In this piece, Moira Warner highlights five key points about the NHS Pension Scheme as an army of retired medics head back to the frontline to battle against Covid-19.
As NHS retirees return to work, and overtime increases in response to the Covid-19 crisis, there are some key things about current NHS pension arrangements that advisers need to understand.
- Relaxation of restrictions for returning retirees
As Covid-19 extends its reach, an army of NHS retirees has signed up to help fight against it. In order to prevent this post-retirement employment negatively affecting their pension income, emergency temporary amendments to NHS scheme regulations have been included in the Coronavirus Act.
These amendments ensure:
Ø Pension income of special class status holders will not be abated (suspended or reduced) on return to work. Special class status holders are 1995 Section nurses, physiotherapists, midwives, health visitors and mental health officers who meet certain service criteria. Advisers should note that abatement could still apply where members have taken ill-health retirement, where they've retired in the interests of efficiency of the service, or in limited cases where they've retired on the grounds of redundancy and subsequently return to work.
Ø Pension income of 1995 Section NHS members who return will not be suspended if they work more than 16 hours per week in the first calendar month following retirement.
Ø Members who have flexibly retired using the NHS "drawdown" facility will not be required to maintain a reduction in their pensionable pay of a minimum of 10%.
- Tapered Annual Allowance 2020/21
The increase in the "adjusted" and "threshold" income" cutovers to £240,000 and £200,000 respectively effective 6 April is expected to lift all but the highest earners out of the "taper trap".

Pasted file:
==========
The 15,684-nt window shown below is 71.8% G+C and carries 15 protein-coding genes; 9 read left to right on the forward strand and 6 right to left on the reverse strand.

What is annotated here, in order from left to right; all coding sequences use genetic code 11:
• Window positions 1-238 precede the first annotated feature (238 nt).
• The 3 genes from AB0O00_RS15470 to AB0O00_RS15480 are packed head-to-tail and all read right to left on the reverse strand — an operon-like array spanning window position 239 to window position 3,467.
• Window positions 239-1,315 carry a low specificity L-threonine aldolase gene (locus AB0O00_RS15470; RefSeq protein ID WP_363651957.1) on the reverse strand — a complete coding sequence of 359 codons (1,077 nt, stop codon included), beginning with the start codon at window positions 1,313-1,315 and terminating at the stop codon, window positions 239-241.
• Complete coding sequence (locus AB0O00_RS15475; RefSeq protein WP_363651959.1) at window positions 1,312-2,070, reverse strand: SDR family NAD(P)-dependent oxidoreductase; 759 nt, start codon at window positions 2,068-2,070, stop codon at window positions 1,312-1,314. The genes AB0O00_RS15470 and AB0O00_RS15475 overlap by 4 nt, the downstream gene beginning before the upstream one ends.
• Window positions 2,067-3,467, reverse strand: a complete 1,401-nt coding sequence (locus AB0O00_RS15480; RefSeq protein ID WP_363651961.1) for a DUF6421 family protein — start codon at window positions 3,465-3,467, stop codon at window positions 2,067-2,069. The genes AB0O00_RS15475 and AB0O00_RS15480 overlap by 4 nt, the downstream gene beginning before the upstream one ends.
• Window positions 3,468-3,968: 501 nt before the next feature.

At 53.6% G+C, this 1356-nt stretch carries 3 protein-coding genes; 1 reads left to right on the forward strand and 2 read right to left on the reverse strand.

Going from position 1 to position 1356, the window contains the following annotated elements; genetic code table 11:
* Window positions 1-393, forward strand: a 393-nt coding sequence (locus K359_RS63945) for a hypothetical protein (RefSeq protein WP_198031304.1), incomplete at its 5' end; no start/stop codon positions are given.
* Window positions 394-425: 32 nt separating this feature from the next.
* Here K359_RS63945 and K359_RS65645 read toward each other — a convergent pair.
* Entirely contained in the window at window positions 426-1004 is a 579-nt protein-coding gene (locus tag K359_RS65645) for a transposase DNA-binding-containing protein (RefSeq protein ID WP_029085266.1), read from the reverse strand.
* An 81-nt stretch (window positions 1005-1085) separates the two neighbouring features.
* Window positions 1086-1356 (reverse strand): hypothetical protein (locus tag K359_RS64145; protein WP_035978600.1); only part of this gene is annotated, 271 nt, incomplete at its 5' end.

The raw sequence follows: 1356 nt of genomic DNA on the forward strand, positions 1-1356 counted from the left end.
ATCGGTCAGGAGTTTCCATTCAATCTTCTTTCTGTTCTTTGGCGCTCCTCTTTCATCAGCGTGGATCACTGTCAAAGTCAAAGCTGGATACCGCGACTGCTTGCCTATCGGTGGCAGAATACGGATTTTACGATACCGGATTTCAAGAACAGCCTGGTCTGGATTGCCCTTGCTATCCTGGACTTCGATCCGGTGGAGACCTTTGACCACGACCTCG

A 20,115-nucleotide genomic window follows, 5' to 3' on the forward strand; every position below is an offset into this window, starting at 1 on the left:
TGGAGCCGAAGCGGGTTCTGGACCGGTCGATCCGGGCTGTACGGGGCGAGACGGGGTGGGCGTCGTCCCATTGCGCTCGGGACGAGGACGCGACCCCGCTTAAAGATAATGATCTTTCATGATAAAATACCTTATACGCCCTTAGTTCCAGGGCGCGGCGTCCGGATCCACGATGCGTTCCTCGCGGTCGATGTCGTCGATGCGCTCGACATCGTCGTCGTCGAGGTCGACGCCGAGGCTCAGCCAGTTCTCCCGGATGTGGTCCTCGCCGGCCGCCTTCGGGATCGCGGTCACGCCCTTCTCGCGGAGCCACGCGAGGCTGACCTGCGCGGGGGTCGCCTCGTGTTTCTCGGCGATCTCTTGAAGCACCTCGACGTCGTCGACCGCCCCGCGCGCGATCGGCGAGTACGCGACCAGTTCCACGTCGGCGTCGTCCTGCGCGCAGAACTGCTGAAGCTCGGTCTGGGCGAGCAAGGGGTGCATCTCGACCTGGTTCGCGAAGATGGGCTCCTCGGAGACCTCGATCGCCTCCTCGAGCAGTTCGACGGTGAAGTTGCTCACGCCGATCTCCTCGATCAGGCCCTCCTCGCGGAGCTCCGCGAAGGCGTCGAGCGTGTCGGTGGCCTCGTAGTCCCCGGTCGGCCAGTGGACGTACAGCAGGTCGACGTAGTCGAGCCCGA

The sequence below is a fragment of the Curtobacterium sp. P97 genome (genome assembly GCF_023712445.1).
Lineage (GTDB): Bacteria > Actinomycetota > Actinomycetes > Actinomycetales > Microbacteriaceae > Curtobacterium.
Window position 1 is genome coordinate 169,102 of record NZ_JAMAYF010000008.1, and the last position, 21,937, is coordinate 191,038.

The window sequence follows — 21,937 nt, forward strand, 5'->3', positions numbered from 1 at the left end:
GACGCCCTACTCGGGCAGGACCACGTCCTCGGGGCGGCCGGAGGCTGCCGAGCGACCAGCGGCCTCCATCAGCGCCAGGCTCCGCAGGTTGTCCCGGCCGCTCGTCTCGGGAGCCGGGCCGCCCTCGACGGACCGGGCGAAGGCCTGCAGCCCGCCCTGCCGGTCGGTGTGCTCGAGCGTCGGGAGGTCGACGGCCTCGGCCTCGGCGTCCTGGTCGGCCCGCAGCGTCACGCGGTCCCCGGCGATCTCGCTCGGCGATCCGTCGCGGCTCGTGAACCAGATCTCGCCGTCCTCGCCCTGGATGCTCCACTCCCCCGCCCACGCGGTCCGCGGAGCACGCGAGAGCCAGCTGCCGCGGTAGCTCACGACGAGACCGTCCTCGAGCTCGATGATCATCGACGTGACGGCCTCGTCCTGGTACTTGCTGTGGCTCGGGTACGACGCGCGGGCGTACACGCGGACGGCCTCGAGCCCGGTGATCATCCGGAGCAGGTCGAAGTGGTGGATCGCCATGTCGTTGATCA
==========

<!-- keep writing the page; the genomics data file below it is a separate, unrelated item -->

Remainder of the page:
A 2003 contract consultant in England on the highest band will have basic pay for 19/20 of £107,668 and the highest Clinical Excellence Award which could be granted for that year was £77,320, then that statement appears to be true. Similar pay bands and performance awards apply in Wales and Scotland. But we live in extraordinary times and extraordinary hours are being worked by clinicians. It remains to be seen whether those working the longest hours for the benefit of us all still end up falling into the taper trap despite the change.
- Tapered Annual Allowance 2019/20
The current public health crisis started last tax year and so did the exceptional amount of overtime undertaken by those on the frontline. So ahead of Annual Allowance reckoning for 2019/20, it's worth remembering the interim measures put in place for clinicians facing an annual allowance tax charge for that tax year.
Ø In England & Wales, NHS employers will pay clinicians' 2019/20 annual allowance charges if settled through "scheme pays". This is achieved by the employer making a contractually binding commitment to "fully compensate" the individual for the impact on their eventual retirement income of the "scheme pays" reduction. Members may also want to discuss with their employer whether any employer-specific arrangements are in place.
Ø In Scotland, NHS staff have been given the option of taking the value of their employer's pension contribution as an addition to basic pay.
- Money Purchase Annual Allowance (MPAA)
Retired healthcare workers returning to NHS employment will normally be enrolled back into the NHS Pension scheme or an alternative employer scheme if they are eligible workers and depending on their circumstances.
These individuals will not have triggered the MPAA, through having taken NHS pension income alone, but anyone who has taken one or more cash withdrawals from the NHS AVC will have done so unless the cash was paid under the "small lump sum" rules.
Where the MPAA applies, any further contributions to the NHS AVC will be limited to £4,000 before a tax charge applies. Further information on the MPAA can be found here
- Death Benefits
Recent traffic on social media indicates concern among healthcare professionals who've opted out of the NHS Pension scheme, that their loved ones will no longer be entitled to any scheme benefits in the event of their death.
So clients in this position should be reassured that although entitlement to death in service benefits ceases on opt-out, they remain entitled to death in deferment benefits, albeit these may be calculated on a different basis.
Subject to eligibility criteria, these include a lump sum and pensions for a spouse/partner and eligible children. In particular, the lump sum can be less generous on death in deferment where the member had short service.
Moira Warner is senior intermediary development and technical manager at Royal London
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